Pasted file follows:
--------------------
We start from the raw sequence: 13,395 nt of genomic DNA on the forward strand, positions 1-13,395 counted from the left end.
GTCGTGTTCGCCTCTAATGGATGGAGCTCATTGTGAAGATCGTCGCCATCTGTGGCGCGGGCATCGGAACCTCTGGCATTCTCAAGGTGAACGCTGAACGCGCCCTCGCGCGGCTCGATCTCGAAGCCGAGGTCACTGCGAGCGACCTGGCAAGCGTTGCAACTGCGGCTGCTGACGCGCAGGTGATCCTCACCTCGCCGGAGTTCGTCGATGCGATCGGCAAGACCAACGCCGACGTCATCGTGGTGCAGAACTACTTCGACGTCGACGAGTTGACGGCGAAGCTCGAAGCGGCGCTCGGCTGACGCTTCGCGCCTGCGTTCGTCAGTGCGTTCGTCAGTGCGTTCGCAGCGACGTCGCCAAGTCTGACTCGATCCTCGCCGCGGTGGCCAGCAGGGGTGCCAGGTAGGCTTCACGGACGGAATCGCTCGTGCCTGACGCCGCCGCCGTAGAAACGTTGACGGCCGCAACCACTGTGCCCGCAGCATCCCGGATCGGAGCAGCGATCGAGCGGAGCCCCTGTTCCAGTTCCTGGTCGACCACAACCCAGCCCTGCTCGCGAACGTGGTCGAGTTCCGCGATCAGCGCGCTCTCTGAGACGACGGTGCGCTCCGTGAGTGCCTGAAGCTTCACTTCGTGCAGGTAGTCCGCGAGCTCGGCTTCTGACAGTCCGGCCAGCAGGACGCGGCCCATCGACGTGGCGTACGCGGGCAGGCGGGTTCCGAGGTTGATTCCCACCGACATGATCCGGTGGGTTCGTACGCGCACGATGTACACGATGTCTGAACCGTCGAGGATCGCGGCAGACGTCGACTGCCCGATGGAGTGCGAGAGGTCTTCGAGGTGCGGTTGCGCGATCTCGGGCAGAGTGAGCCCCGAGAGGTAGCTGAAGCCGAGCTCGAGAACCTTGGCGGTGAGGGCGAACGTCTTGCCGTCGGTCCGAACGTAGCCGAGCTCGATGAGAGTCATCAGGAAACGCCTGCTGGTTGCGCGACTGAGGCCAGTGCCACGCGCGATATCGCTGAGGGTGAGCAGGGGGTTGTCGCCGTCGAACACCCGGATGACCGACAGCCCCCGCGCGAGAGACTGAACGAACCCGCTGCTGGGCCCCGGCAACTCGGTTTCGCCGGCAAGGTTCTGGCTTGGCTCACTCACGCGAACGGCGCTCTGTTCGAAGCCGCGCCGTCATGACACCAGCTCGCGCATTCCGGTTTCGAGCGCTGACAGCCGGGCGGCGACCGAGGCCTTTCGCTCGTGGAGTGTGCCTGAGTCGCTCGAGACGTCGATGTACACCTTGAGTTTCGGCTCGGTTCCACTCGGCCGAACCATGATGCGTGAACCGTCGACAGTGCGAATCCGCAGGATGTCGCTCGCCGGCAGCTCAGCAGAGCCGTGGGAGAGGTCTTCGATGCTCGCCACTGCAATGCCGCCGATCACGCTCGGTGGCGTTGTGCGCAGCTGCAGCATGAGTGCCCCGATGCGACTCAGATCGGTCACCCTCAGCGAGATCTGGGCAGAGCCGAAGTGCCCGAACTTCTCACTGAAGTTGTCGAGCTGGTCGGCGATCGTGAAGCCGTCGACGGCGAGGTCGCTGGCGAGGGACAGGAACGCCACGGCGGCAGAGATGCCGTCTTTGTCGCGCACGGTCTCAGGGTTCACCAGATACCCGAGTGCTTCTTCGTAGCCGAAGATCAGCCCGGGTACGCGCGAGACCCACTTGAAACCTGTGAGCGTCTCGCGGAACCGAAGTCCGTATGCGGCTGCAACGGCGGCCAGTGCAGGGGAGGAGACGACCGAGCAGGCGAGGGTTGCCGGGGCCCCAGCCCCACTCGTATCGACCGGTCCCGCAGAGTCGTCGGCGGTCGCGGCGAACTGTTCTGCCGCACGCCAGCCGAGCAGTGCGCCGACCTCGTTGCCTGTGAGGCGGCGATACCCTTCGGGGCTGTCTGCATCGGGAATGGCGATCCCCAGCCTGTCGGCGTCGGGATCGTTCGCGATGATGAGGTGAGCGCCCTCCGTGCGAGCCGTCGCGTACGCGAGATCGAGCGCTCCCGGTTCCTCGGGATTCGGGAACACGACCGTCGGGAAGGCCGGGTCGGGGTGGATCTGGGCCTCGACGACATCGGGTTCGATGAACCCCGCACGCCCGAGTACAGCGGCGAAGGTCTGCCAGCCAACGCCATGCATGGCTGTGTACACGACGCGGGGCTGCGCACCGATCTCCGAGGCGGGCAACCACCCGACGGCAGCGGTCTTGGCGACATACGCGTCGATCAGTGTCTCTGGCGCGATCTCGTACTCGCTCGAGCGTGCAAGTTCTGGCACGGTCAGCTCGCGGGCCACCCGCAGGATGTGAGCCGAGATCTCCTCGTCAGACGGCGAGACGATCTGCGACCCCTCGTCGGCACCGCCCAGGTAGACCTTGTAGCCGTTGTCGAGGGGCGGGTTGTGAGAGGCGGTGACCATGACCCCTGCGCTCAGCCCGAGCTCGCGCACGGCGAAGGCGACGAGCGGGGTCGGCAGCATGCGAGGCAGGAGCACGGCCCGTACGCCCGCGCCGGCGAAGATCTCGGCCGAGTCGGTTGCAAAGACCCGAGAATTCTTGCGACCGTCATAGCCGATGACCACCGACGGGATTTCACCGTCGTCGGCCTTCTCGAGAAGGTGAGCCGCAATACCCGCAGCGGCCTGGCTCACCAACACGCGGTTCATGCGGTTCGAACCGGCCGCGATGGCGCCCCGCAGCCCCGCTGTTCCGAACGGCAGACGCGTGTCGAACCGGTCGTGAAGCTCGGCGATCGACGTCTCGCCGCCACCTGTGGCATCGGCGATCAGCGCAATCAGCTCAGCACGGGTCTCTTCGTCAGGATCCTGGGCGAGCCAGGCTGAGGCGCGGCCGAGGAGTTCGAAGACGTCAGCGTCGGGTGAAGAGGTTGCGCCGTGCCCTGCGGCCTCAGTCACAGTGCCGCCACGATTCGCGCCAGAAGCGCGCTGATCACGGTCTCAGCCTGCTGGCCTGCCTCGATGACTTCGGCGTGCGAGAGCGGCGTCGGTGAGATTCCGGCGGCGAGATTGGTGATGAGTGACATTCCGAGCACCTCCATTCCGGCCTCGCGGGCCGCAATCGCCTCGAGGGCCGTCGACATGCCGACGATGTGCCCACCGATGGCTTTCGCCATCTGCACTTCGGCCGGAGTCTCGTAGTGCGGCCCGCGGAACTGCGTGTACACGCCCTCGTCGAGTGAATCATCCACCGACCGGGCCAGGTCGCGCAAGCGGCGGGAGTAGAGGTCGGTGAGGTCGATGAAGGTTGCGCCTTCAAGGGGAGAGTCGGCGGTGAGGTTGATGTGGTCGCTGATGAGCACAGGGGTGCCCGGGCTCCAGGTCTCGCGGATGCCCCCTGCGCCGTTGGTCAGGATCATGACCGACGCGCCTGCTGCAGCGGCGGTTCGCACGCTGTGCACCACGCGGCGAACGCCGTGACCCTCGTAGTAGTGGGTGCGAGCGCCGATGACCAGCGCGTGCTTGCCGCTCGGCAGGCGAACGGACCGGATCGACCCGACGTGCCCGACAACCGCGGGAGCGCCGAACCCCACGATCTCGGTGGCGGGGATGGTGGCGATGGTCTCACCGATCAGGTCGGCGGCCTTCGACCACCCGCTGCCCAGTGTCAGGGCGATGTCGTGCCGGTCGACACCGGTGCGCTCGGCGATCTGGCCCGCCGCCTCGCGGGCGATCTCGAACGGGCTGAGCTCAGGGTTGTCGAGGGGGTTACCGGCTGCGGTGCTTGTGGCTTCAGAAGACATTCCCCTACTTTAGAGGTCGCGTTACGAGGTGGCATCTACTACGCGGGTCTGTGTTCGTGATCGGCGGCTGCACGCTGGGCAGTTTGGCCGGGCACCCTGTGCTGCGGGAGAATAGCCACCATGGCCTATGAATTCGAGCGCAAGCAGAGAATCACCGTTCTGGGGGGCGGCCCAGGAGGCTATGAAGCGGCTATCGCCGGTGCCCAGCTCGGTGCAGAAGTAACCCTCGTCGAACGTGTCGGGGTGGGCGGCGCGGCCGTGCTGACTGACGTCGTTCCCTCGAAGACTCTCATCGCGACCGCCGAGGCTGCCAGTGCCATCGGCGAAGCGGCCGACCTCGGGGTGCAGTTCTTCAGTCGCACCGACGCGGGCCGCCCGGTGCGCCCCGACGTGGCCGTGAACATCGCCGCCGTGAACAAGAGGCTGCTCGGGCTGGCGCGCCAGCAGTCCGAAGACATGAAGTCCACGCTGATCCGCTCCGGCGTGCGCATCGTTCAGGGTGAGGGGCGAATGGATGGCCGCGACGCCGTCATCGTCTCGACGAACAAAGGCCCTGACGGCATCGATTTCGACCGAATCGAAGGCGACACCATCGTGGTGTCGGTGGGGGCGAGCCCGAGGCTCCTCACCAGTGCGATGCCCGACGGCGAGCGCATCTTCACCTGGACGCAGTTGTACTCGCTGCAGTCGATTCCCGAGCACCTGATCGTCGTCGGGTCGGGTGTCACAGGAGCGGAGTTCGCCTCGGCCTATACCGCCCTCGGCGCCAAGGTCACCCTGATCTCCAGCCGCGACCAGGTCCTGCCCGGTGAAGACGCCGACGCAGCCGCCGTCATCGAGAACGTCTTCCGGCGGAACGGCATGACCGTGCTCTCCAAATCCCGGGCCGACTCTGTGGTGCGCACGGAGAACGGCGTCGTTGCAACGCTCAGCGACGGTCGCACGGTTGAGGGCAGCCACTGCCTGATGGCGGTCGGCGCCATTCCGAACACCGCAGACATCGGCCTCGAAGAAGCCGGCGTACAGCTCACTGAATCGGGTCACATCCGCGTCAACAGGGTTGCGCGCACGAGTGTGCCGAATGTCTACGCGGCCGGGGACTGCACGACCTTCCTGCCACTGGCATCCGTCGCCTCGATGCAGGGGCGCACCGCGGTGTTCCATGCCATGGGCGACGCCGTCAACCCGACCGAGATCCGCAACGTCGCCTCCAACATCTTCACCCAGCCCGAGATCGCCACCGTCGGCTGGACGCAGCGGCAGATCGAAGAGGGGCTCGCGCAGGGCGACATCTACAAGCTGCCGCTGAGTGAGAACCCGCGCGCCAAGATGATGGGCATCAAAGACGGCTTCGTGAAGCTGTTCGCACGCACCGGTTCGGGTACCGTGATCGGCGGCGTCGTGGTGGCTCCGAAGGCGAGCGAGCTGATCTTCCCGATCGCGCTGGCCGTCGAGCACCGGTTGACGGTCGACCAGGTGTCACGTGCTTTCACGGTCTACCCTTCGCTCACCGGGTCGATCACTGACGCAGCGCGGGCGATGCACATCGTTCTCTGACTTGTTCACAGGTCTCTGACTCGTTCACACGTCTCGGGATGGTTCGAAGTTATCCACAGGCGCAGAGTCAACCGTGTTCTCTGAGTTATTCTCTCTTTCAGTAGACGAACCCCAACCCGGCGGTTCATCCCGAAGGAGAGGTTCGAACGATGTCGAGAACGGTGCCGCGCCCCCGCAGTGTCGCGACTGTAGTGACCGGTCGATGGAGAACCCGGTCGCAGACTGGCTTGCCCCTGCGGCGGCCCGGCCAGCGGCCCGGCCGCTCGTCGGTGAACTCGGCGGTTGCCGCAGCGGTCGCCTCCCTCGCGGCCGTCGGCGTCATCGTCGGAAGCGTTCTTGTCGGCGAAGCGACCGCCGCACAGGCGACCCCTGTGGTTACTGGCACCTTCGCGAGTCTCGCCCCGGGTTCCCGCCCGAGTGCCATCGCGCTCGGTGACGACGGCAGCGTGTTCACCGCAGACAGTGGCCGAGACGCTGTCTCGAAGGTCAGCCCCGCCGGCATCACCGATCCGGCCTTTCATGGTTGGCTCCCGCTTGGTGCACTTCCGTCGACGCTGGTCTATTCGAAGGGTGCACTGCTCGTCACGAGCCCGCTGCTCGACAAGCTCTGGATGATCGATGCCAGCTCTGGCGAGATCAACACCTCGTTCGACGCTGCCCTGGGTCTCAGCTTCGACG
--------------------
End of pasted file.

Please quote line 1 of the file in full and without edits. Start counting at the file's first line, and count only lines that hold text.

We start from the raw sequence: 13,395 nt of genomic DNA on the forward strand, positions 1-13,395 counted from the left end.